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LETTER TO THE EDITOR
Year : 2013  |  Volume : 26  |  Issue : 3  |  Page : 199

Postgraduate choices - Medical school-dependent?


Honorary Clinical Lecturer, Centre for Medical Education, Barts and the London School of Medicine and Dentistry, London, United Kingdom

Date of Web Publication28-Jan-2014

Correspondence Address:
Neel Sharma
Honorary Clinical Lecturer, Centre for Medical Education, Barts and the London School of Medicine and Dentistry, Turner Street
United Kingdom
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Source of Support: None, Conflict of Interest: None


DOI: 10.4103/1357-6283.126014


How to cite this article:
Sharma N. Postgraduate choices - Medical school-dependent?. Educ Health 2013;26:199

How to cite this URL:
Sharma N. Postgraduate choices - Medical school-dependent?. Educ Health [serial online] 2013 [cited 2020 Dec 5];26:199. Available from: https://www.educationforhealth.net/text.asp?2013/26/3/199/126014

Dear Editor,

My current interest in gastroenterology may not be so hard to understand. For one, the digestive system and its associated pathology just seem to make sense. The field provides variety in case mix and procedural interventions which helps to maintain my interest and provide a challenge. But I wonder if something else could account for my interest in this field.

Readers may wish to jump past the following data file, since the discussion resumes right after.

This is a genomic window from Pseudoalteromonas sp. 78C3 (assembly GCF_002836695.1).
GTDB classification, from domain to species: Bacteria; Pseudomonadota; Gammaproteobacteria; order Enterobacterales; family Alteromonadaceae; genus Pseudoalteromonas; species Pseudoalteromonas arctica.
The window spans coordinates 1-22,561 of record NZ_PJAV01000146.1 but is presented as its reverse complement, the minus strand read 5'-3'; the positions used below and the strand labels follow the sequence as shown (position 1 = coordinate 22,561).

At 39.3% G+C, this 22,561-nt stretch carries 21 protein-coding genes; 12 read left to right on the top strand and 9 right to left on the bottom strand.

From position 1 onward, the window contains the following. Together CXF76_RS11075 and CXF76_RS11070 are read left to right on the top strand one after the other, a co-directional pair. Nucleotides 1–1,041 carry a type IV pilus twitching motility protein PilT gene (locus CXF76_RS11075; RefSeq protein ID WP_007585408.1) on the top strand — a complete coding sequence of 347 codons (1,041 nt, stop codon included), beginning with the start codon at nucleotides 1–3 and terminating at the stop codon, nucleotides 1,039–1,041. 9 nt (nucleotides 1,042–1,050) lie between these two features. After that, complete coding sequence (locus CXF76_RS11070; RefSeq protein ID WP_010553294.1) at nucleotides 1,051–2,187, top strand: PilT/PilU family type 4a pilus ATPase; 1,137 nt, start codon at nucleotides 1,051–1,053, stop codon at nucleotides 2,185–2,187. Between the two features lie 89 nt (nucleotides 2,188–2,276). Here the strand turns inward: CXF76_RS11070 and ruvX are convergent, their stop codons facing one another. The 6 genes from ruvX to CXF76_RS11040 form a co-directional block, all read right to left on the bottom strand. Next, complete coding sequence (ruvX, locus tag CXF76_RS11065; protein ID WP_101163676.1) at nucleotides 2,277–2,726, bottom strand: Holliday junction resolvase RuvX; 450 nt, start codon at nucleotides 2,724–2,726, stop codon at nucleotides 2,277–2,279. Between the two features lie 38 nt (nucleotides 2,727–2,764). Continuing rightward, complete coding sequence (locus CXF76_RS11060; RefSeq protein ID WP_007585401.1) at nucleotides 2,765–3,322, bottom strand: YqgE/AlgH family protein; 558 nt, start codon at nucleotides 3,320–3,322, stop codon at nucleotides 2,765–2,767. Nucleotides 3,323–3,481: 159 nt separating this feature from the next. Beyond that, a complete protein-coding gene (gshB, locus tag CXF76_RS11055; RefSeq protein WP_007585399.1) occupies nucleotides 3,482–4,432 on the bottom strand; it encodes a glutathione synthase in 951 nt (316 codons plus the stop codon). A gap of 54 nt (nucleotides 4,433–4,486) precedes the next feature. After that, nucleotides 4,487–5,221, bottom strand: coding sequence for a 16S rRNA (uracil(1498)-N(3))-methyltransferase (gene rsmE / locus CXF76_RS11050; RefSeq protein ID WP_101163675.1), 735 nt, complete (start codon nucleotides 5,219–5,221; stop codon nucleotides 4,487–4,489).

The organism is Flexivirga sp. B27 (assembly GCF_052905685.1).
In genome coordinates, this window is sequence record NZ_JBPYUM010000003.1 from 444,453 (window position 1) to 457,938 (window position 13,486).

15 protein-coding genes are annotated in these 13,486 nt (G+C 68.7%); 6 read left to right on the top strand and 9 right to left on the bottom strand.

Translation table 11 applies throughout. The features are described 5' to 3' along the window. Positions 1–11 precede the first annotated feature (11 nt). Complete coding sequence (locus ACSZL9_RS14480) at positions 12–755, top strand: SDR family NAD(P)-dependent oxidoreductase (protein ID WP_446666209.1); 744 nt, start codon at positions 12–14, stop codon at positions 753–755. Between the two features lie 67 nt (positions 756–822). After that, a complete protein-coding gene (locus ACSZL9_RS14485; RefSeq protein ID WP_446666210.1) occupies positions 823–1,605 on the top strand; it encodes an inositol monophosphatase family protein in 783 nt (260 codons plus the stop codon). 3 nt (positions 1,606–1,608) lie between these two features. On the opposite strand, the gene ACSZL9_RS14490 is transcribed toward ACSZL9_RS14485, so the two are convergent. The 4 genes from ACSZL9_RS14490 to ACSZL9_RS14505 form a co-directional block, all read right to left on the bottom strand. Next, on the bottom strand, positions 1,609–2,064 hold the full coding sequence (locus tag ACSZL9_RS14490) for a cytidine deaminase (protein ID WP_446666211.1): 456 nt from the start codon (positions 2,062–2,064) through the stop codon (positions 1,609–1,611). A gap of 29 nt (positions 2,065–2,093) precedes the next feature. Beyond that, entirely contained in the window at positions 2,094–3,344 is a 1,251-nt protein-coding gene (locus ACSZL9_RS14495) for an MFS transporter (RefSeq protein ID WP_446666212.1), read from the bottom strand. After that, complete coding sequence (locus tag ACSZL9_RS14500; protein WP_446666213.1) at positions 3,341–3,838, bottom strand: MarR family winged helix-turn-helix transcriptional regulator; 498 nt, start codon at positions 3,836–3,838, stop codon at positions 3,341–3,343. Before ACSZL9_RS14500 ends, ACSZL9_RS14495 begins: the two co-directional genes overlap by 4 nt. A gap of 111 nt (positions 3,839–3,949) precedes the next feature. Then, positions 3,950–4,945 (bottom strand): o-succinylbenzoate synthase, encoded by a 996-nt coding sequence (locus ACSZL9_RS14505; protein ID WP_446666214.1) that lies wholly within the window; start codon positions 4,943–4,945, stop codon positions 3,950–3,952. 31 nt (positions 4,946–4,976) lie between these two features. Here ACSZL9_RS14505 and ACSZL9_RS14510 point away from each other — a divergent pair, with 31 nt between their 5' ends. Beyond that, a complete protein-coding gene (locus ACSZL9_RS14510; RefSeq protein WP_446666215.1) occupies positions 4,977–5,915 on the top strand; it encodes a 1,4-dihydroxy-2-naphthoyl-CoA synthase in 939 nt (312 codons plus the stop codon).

Work by Chambliss and Takacs noted that, "undergraduate faculty determine students' taste for academic fields by acting as gatekeepers, by welcoming them into an area of knowledge, encouraging and inspiring them to explore it…" They concluded that, "faculty can positively or negatively influence student taste for a field - some compelling teachers can get students engaged in fields that they previously disliked, while other, more uncharismatic faculty can alienate students from entire bodies of knowledge, sometimes permanently." [1]

Looking back at my days in medical school, maybe there is considerable truth in these statements. I recall, for example, that my instructors in gastroenterology were highly motivating and enthusiastic about the subject, encouraging many students to pursue this particular specialty. This encouragement continued into my early junior doctor years; hence my specialty choice. Clinicians in other medical fields and subspecialties seemed less willing to teach and captivate me.

When we look at areas of interest among trainees, there seems to be positive preferences for some and less preference for others. I believe it is important for clinicians to show students a keen interest in their specialties if there is to be any hope that they will take interest in these areas. This is particularly important for areas with workforce shortages which we hope to fill.

 
  References Top

1.Available from: Http://www.insidehighered.com/news/2013/08/12/study-finds-choice-major-most-influenced-quality-intro-professor#ixzz2ct7BpsW4 [25 August-2013]  Back to cited text no. 1
    




 

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